Canadian Geographic commissioned five artists to create works out of plastic waste. Fourth in a five part series.
The results? Eye-catching and compelling commentary on the material’s impact on our planet.
Fourth in a five part series.
It was a powerful statement. For much of 2019, as visitors left Ripley’s Aquarium of Canada in Toronto, they were confronted with a silver canoe emerging from a tidal wave of plastic water bottles. What to make of this iconic Canadian symbol of water and wilderness engulfed in the seemingly ubiquitous empty bottles, a work titled Over Our Heads?
Questioning our dependence on plastic and the waste it’s creating is a principal motive behind the 10,000 Changes program from Canadian Geographic, together with Environment and Climate Change Canada and the Recycling Council of Ontario. As part of the initiative, Canadian Geographic wanted to inspire reflection on plastic similar to that prompted by the Ripley’s exhibit. So, we commissioned five Canadian artists to create works from plastic waste and share the rationale behind their art to provoke further thought on the issue.
Included among them is the very artist of the Ripley’s piece, Rebecca Jane Houston, along with Pete Clarkson, Katharine Harvey, Kerry Hodgson and Hilde Lambrechts. Some, like Houston, are already known for plastic waste art, while others mixed plastic into their existing mediums. All present pieces that will inspire us to rethink plastic. Here’s the fourth.
Oil and Water
by Pete Clarkson
One of the first great truths we learn as kids is that oil and water don’t mix. The same holds true for plastic and water, perhaps not surprisingly since the former is mostly made of oil. Plastic has now found its way into oceans around the globe. It seems to me that ocean plastic pollution is essentially a massive, global oil spill. Though not as immediately destructive as a liquid oil spill, the impacts are real, and they’re pervasive. Some plastic sinks, some of it floats, but it never goes away. Meanwhile, winds and currents disperse it around the world.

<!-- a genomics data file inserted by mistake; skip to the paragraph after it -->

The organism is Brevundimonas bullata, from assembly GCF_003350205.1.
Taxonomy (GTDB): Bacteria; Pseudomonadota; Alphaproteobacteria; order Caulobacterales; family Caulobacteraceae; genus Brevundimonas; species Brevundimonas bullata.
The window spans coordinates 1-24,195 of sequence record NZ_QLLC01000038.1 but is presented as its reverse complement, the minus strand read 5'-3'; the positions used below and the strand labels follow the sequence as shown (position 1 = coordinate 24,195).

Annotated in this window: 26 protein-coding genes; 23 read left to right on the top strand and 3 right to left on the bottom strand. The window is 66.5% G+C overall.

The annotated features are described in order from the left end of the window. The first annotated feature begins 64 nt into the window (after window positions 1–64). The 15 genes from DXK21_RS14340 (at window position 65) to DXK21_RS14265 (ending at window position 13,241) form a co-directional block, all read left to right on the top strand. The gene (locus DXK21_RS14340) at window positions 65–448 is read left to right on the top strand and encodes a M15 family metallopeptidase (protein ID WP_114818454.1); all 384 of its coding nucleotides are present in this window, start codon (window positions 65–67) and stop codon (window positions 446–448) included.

This artwork is entirely fashioned from ocean plastic and other marine debris removed from the shores of Vancouver Island. My initial idea was inspired by the black, wave-liked sandal “cutouts” I found underneath some drift logs on an island near Tofino. The black “waves” immediately reminded me of an oil spill. Made of closed-cell foam, a crude oil product, these cutouts are the manufacturing leftovers from flip-flops produced in Southeast Asia. They are absurdly common (I have personally found more than 100), come in a variety of colours and stay intact and afloat for decades.
All of the objects used in this artwork are, for the most part, presented as found. I want the viewer to discover these objects as I found them, with their worn edges, weathered changes and natural patina intact. Part of their attraction and inspiration is that each object has its own story, its own history and its own aesthetic. As an artist, for me the magic is to bring these objects together, creating a synergy of the whole, yet still expressing their individual identities.
Of course, there’s always an exception. In this case, it’s the small raven. It was created by my friend and frequent collaborator, Tofin artist Dan Law. Fittingly, he carved it from a flip-flop with a distinctive lightning-bolt pattern embedded into the sole. These sandals exemplify ocean plastic pollution. They were spilled into the ocean from a container that was washed off a ship in the Pacific during the mid-1990s. Over the years, they have drifted far and wide. I found my first one in 1999 and have since collected them in Hawaii, Alaska, B.C. and even Japan. I still find them occasionally. They speak to the longevity of plastic and its presence throughout the world’s oceans. They also remind me that the old adage still holds — oil and water just don’t mix.